Alan Turing was born in 1912 and showed an early interest in the natural world. He studied mathematics at Cambridge University and established himself as a mathematician with a unique perspective and original approach to certain fundamental issues in mathematics.
By the age of 24, Turing had devised the idea of a "Turing Machine", a simple logical device capable of computing all mathematical formulae and numbers that can be computed by a finite algorithm. Turing had also contributed to the solution of the famous Entscheidungsproblem (decision problem), showing that no computational system (such as a Turing Machine) can decide as being either true or false every possible theorem of arithmetic.
Soon after recognizing the computational power of a Turing Machine, Turing became interested in the pragmatic task of learning how to use electronic circuits to build computing devices. As an inititial example and test case for mechanical computation, Turing selected one of the most famous computational problems of mathematics, the approximation of the values of the zeros of the Reimann zeta function.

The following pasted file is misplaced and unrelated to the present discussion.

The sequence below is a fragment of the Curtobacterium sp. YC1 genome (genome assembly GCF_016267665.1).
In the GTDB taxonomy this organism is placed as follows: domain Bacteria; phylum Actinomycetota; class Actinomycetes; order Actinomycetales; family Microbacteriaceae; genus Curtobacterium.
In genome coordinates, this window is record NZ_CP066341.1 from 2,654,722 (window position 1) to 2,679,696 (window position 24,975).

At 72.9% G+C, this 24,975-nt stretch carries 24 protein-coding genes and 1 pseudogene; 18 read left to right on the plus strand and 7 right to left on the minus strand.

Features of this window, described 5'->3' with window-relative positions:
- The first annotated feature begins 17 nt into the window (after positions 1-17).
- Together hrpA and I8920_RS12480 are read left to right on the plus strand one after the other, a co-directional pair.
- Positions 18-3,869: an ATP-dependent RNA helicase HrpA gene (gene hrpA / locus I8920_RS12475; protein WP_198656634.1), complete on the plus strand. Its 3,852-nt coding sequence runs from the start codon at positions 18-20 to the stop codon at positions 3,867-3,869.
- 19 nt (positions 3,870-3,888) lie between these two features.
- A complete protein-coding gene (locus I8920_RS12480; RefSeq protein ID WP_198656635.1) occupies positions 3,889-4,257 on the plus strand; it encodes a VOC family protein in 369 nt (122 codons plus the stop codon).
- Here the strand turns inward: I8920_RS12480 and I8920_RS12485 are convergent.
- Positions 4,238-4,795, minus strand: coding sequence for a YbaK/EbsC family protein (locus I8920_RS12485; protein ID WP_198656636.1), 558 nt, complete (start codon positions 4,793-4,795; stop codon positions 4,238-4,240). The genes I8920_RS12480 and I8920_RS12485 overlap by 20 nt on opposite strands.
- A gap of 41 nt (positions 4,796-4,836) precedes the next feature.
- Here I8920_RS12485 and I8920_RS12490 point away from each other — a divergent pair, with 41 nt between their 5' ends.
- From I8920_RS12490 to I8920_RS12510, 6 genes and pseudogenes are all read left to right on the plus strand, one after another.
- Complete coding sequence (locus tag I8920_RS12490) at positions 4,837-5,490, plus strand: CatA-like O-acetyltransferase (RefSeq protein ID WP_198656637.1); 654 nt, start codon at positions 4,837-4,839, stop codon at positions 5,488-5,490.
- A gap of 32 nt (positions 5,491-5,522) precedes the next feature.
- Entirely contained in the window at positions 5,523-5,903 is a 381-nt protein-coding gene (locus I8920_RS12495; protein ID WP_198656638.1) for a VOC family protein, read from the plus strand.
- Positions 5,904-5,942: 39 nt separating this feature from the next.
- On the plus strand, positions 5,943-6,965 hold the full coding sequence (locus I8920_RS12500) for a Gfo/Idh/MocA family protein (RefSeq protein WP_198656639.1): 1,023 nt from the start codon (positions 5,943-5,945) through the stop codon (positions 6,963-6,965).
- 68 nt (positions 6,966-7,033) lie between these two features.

During World War II, Turing applied his knowledge of mathematics and computing devices to British efforts in military code breaking. In 1946, Turing returned to Cambridge and joined an interdisciplinary program to explore the mechanization of mathematical computations, theorem discovery and proof, and the relationship between formal systems and human thought processes. This program became the influential School of Cambridge Computing.